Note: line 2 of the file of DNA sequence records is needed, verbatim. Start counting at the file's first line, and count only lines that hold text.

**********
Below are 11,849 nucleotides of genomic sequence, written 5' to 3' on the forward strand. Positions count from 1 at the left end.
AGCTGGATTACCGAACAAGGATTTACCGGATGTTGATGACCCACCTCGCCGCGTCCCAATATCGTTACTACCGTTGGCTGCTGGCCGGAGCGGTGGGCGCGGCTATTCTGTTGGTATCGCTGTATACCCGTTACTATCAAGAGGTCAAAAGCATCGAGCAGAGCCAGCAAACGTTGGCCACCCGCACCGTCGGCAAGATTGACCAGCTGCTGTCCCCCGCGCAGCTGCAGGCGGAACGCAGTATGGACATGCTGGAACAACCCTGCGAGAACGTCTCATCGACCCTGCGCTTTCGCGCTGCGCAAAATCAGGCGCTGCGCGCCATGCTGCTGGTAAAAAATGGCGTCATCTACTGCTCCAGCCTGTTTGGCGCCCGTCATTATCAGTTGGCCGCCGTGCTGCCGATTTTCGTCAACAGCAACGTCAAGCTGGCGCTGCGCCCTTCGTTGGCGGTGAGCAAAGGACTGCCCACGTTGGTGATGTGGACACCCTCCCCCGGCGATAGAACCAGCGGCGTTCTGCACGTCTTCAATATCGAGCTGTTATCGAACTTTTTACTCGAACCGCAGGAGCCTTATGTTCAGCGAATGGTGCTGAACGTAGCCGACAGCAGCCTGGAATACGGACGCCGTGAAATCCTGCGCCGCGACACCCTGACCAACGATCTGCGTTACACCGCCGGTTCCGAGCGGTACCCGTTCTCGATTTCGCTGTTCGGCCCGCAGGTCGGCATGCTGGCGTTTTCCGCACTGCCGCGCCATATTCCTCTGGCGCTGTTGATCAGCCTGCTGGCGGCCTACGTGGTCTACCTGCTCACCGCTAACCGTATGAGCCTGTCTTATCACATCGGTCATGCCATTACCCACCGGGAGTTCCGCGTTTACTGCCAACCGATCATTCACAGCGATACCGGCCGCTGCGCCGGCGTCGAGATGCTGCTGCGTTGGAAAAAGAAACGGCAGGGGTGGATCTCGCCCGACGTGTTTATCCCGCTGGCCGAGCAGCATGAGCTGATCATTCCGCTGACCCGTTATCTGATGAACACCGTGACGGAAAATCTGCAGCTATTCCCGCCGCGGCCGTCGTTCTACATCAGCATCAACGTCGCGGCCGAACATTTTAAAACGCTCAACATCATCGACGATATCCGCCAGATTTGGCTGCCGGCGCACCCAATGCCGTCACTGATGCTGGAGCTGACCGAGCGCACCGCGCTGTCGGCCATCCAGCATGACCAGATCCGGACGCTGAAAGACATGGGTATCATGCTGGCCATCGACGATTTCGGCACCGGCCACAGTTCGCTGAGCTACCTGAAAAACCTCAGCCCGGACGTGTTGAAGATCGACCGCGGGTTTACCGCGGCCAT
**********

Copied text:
AGCTGGATTACCGAACAAGGATTTACCGGATGTTGATGACCCACCTCGCCGCGTCCCAATATCGTTACTACCGTTGGCTGCTGGCCGGAGCGGTGGGCGCGGCTATTCTGTTGGTATCGCTGTATACCCGTTACTATCAAGAGGTCAAAAGCATCGAGCAGAGCCAGCAAACGTTGGCCACCCGCACCGTCGGCAAGATTGACCAGCTGCTGTCCCCCGCGCAGCTGCAGGCGGAACGCAGTATGGACATGCTGGAACAACCCTGCGAGAACGTCTCATCGACCCTGCGCTTTCGCGCTGCGCAAAATCAGGCGCTGCGCGCCATGCTGCTGGTAAAAAATGGCGTCATCTACTGCTCCAGCCTGTTTGGCGCCCGTCATTATCAGTTGGCCGCCGTGCTGCCGATTTTCGTCAACAGCAACGTCAAGCTGGCGCTGCGCCCTTCGTTGGCGGTGAGCAAAGGACTGCCCACGTTGGTGATGTGGACACCCTCCCCCGGCGATAGAACCAGCGGCGTTCTGCACGTCTTCAATATCGAGCTGTTATCGAACTTTTTACTCGAACCGCAGGAGCCTTATGTTCAGCGAATGGTGCTGAACGTAGCCGACAGCAGCCTGGAATACGGACGCCGTGAAATCCTGCGCCGCGACACCCTGACCAACGATCTGCGTTACACCGCCGGTTCCGAGCGGTACCCGTTCTCGATTTCGCTGTTCGGCCCGCAGGTCGGCATGCTGGCGTTTTCCGCACTGCCGCGCCATATTCCTCTGGCGCTGTTGATCAGCCTGCTGGCGGCCTACGTGGTCTACCTGCTCACCGCTAACCGTATGAGCCTGTCTTATCACATCGGTCATGCCATTACCCACCGGGAGTTCCGCGTTTACTGCCAACCGATCATTCACAGCGATACCGGCCGCTGCGCCGGCGTCGAGATGCTGCTGCGTTGGAAAAAGAAACGGCAGGGGTGGATCTCGCCCGACGTGTTTATCCCGCTGGCCGAGCAGCATGAGCTGATCATTCCGCTGACCCGTTATCTGATGAACACCGTGACGGAAAATCTGCAGCTATTCCCGCCGCGGCCGTCGTTCTACATCAGCATCAACGTCGCGGCCGAACATTTTAAAACGCTCAACATCATCGACGATATCCGCCAGATTTGGCTGCCGGCGCACCCAATGCCGTCACTGATGCTGGAGCTGACCGAGCGCACCGCGCTGTCGGCCATCCAGCATGACCAGATCCGGACGCTGAAAGACATGGGTATCATGCTGGCCATCGACGATTTCGGCACCGGCCACAGTTCGCTGAGCTACCTGAAAAACCTCAGCCCGGACGTGTTGAAGATCGACCGCGGGTTTACCGCGGCCAT